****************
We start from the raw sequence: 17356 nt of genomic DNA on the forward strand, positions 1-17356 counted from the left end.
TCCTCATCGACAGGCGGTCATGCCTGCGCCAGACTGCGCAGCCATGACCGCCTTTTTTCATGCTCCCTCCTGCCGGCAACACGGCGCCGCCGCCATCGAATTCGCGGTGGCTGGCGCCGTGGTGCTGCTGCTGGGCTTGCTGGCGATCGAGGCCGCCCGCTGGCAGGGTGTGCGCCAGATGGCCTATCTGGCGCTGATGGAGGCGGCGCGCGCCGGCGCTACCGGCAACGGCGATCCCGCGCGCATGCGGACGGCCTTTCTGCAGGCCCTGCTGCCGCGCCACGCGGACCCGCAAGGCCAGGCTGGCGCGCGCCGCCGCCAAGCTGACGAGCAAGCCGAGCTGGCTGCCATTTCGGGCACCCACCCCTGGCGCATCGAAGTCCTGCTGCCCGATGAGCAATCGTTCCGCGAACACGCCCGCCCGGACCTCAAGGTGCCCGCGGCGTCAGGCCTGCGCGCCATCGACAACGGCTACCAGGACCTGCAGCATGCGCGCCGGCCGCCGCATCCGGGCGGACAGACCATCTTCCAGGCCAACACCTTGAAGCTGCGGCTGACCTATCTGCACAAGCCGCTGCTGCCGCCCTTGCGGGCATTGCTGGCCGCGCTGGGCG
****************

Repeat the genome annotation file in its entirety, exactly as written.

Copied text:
We start from the raw sequence: 17356 nt of genomic DNA on the forward strand, positions 1-17356 counted from the left end.
TCCTCATCGACAGGCGGTCATGCCTGCGCCAGACTGCGCAGCCATGACCGCCTTTTTTCATGCTCCCTCCTGCCGGCAACACGGCGCCGCCGCCATCGAATTCGCGGTGGCTGGCGCCGTGGTGCTGCTGCTGGGCTTGCTGGCGATCGAGGCCGCCCGCTGGCAGGGTGTGCGCCAGATGGCCTATCTGGCGCTGATGGAGGCGGCGCGCGCCGGCGCTACCGGCAACGGCGATCCCGCGCGCATGCGGACGGCCTTTCTGCAGGCCCTGCTGCCGCGCCACGCGGACCCGCAAGGCCAGGCTGGCGCGCGCCGCCGCCAAGCTGACGAGCAAGCCGAGCTGGCTGCCATTTCGGGCACCCACCCCTGGCGCATCGAAGTCCTGCTGCCCGATGAGCAATCGTTCCGCGAACACGCCCGCCCGGACCTCAAGGTGCCCGCGGCGTCAGGCCTGCGCGCCATCGACAACGGCTACCAGGACCTGCAGCATGCGCGCCGGCCGCCGCATCCGGGCGGACAGACCATCTTCCAGGCCAACACCTTGAAGCTGCGGCTGACCTATCTGCACAAGCCGCTGCTGCCGCCCTTGCGGGCATTGCTGGCCGCGCTGGGCG